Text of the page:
mop.jpgWith  concern in the Pentagon increasing about Iran and North Korea, both countries known to have hidden strategic facilities underground – including key elements of their nuclear establishment — the U.S. military is putting on the fast track an effort to field a massive, precision bomb designed to destroy just such facilities. 

The weapon, called the Massive Ordnance Penetrator (MOP), has been in development for more than two years. It is essentially a 30,000 lb.-class bomb, designed to use its massive kinetic energy from a high-altitude drop to reach targets deep underground, before setting off its explosive. To some extent, it’s the Pentagon’s best shot at taking out such deeply buried targets without having to resort to a nuclear weapon. MOP would be the Pentagon’s largest GPS-guided bomb in inventory. 

The Pentagon certainly seems eager to get the bomb into its inventory. A decision has been made to take a development program that appeared to be moving ahead at moderate pace and put it on the front burner. The Pentagon is looking to start a program soon to integrate the weapon on the B-2 stealth bomber, which has always been one of the intended delivery systems.

The “quick reaction” effort, the U.S. military’s phrase for an urgent activity, is supposed to result in the B-2 being able to drop the bomb within 9 months from program launch.  

Sponsorship of the weapon’s development has come from the Defense Threat Reduction Agency (DTRA), which oversees efforts for the Defense Department to destroy underground weapons of mass destruction facilities as part of its mandate. Until recently, DTRA, located south of Washington, D.C. at Ft. Belvoir, Va., appeared content to let the program proceed on its own pace. Less than a year ago, DTRA director James A. Tegnelia described the Massive Ordnance Penetrator as no more than a test article. “We are not in the process to convince anybody to field a large earth penetrator,” he told the Pentagon’s internal newswire. 

The Air Force, which is in charge of integrating weapons on its aircraft, is still preparing the ground work for the B-2 activity, but the “quick reaction” designation indicates the program is seen as a priority. Moreover, preparations also are being made for the purchase of “a limited number” of the bombs. Boeing was selected to develop and test MOP in November 2004, under a program initially estimated to cost $20 million. Although the B-2 has been seen as the main delivery platform, each of the bombers would be able to carry two of the weapons (one in each weapons bay), the older B-52H bomber would also be able to drop the bomb.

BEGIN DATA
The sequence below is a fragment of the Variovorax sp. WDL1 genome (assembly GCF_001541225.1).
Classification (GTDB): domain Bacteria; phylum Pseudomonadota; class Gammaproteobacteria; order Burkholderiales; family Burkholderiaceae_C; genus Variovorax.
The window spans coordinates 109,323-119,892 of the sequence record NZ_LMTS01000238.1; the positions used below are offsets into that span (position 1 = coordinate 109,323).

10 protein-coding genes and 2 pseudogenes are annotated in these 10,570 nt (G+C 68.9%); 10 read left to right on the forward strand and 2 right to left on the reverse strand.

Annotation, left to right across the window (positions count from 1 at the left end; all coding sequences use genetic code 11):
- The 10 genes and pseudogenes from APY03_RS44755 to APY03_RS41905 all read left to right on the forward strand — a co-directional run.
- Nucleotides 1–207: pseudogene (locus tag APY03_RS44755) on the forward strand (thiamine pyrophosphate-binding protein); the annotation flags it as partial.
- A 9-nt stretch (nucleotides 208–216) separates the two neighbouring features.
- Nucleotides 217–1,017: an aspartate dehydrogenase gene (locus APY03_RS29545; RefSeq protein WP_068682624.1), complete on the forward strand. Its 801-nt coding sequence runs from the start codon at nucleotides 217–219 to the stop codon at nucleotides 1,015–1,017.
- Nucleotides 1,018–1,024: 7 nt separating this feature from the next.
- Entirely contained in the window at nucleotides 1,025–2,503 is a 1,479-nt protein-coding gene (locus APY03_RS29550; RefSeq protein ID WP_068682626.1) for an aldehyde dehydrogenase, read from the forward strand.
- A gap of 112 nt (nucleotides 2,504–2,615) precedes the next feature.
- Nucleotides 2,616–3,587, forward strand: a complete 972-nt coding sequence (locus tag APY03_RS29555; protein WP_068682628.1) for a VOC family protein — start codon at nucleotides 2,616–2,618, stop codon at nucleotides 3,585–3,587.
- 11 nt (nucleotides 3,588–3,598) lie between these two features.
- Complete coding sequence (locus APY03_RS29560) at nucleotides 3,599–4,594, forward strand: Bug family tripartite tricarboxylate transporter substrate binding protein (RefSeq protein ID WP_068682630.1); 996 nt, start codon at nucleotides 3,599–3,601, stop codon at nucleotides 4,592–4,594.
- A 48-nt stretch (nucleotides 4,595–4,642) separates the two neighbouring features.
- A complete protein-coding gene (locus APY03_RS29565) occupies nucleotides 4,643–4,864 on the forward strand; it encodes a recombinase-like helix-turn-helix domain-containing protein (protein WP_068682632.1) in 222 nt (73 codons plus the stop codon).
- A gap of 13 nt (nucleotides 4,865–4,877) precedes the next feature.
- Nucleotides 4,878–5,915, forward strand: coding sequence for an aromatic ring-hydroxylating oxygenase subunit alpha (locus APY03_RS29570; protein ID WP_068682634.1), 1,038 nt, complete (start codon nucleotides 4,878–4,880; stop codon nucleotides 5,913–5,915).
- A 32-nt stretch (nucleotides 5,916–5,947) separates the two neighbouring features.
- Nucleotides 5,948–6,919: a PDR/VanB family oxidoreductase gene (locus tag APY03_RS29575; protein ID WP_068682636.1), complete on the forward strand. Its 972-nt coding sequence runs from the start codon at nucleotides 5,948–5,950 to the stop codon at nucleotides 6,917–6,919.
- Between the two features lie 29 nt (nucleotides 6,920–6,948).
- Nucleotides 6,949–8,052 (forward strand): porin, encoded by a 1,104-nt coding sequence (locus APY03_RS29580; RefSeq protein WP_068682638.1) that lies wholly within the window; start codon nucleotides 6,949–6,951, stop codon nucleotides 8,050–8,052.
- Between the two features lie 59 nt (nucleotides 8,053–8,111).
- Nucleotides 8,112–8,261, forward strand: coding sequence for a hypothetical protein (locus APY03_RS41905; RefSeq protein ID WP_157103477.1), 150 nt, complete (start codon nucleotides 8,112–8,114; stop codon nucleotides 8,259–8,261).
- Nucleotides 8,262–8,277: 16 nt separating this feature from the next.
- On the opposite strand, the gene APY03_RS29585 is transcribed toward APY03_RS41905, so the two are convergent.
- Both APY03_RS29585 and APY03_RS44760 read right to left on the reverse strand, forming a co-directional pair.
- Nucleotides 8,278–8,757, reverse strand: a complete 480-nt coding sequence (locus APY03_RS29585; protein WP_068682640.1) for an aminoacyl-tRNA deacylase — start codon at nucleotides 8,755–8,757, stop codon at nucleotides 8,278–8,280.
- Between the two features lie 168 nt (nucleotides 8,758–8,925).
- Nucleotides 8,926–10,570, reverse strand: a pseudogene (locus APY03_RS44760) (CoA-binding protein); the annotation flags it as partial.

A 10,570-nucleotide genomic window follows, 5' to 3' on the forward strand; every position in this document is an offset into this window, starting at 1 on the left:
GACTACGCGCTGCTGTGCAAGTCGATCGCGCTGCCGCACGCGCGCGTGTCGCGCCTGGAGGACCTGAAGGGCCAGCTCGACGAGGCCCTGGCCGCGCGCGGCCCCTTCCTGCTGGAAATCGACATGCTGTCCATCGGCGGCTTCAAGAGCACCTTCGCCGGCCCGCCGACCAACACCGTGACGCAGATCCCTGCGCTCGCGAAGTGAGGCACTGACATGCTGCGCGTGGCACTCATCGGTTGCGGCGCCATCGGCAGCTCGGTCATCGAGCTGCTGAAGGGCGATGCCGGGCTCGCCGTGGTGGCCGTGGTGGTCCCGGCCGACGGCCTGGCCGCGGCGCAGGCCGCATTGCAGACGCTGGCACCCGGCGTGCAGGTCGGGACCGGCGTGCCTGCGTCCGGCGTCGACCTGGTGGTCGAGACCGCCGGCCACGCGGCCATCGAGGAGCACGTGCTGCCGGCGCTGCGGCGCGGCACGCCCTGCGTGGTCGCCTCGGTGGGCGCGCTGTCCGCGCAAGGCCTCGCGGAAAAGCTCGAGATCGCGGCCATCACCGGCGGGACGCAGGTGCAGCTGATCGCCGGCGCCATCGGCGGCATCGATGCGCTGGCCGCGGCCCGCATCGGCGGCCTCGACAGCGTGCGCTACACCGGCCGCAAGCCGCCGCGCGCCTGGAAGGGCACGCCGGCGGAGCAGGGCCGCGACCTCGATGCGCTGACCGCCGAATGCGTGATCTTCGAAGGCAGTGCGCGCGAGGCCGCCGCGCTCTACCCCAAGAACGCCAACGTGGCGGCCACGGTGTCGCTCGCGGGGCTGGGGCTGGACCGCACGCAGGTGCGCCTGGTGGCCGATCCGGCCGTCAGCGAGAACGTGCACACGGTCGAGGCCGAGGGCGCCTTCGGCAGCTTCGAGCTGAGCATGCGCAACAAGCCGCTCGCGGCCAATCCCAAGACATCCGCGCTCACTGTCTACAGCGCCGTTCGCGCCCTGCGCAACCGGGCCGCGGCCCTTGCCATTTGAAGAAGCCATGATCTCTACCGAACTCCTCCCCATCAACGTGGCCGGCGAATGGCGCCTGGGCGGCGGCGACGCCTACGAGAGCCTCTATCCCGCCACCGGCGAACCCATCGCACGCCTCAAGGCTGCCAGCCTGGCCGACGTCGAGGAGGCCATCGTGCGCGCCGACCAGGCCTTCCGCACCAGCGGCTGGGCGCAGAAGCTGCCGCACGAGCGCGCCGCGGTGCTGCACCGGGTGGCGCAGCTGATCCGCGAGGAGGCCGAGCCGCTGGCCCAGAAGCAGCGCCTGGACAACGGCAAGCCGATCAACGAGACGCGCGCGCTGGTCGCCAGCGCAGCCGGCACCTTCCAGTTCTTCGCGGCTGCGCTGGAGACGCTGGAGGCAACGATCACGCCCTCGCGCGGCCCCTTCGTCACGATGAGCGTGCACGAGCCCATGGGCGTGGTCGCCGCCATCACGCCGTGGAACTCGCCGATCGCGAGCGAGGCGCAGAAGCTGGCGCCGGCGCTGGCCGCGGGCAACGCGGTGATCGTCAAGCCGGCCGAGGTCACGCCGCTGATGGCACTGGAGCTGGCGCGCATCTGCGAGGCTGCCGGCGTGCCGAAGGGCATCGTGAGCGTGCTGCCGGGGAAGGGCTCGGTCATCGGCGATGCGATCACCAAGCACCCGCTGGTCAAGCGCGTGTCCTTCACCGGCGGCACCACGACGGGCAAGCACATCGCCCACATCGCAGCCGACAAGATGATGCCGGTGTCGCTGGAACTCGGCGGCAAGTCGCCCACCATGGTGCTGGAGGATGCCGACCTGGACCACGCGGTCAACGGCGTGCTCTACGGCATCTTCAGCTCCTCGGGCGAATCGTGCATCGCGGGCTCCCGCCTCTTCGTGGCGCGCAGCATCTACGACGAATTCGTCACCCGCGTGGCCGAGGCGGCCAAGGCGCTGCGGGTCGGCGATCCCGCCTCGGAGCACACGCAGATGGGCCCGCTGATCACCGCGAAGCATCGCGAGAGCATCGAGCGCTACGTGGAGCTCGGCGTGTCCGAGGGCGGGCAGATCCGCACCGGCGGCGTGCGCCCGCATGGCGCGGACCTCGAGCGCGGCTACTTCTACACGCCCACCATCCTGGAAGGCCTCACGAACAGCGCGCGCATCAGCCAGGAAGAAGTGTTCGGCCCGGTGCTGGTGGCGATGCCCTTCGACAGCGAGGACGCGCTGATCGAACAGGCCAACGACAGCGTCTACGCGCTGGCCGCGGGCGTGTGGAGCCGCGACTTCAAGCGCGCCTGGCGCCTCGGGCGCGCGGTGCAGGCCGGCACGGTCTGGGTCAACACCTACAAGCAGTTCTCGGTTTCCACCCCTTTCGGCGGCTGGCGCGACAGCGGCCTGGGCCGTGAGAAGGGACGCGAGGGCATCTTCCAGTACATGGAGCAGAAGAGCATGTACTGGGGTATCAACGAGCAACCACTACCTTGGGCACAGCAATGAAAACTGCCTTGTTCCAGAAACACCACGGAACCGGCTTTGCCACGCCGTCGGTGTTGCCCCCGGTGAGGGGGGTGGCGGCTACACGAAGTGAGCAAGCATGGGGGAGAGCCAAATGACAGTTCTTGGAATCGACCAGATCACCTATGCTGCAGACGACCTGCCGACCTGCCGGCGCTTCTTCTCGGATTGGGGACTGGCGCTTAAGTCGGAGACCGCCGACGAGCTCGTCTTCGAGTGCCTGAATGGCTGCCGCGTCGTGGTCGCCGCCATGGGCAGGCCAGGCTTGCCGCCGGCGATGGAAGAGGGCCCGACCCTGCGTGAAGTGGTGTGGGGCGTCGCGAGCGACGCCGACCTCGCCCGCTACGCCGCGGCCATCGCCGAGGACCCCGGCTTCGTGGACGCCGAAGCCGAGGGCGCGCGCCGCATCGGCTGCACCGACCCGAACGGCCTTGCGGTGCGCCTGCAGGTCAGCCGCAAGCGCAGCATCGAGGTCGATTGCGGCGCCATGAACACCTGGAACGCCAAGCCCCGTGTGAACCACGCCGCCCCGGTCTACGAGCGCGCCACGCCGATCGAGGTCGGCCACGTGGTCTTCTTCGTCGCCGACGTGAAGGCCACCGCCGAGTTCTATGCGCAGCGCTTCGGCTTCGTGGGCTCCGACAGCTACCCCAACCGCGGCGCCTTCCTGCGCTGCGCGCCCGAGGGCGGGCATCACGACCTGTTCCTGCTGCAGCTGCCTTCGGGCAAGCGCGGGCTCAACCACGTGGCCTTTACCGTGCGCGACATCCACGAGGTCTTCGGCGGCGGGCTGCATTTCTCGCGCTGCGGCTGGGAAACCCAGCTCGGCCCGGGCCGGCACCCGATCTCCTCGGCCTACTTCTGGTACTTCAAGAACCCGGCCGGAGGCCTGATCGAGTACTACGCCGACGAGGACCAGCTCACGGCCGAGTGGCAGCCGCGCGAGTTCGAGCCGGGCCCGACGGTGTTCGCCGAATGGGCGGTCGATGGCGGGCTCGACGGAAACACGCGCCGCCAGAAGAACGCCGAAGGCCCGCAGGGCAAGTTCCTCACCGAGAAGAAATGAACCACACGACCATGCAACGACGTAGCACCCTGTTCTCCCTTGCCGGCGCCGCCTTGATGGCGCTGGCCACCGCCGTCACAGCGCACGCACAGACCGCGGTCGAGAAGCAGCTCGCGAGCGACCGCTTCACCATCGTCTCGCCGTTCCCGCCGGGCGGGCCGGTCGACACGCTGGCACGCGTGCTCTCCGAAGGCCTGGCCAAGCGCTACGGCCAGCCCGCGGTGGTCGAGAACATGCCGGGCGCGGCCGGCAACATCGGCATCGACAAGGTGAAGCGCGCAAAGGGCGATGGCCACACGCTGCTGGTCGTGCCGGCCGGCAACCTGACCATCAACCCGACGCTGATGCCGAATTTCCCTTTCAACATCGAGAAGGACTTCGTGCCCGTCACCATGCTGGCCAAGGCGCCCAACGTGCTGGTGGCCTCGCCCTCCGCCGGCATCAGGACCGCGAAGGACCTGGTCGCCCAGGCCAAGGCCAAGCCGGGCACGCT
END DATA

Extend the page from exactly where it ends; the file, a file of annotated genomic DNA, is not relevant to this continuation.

The Air Force Research Laboratory has also been closely involved with the program. One of its researchers told an Aviation Week colleague and myself several yeas ago that in developing the weapon, the service would draw heavily on work it had done when it built the 21,000-lb. GBU-43/B Massive Ordnance Air Burst bomb. MOAB (which Air Force officials jokingly says actually stands for Mother Of All Bombs) was developed for the Iraq war but not used there. MOP is much bigger, with a thicker casing to withstand the earth penetration, but contains less explosive material. But some of the aerodynamic lessons learned on  MOAB concerning how to drop such huge bombs have come in useful.

The 30,000 lb. MOP would represent a step-change in the U.S. military’s capability. Currently, the Pentagon has to rely on 5,000 lb. penetrators or try to place several missiles or bombs in the same crater to dig down. The Pentagon also has several 2,000 lb. penetrator bombs, some with special casings to increase the depth they can reach.

Just how deep MOP could strike is classified, although some officials suggest it could be well in excess of 100 feet. Having the bomb withstand the initial impact with the ground is the biggest design stressor, program manager Bob Hastie told two of my Aviation Week colleagues after the program was well underway. The casing is provided by the same company, Irvine, Pennsylvania-based Ellwood National Forge, which helped create the Air Force’s 5,000 lb. penetrator bomb built as a quick reaction program for the 1991 Persian Gulf war.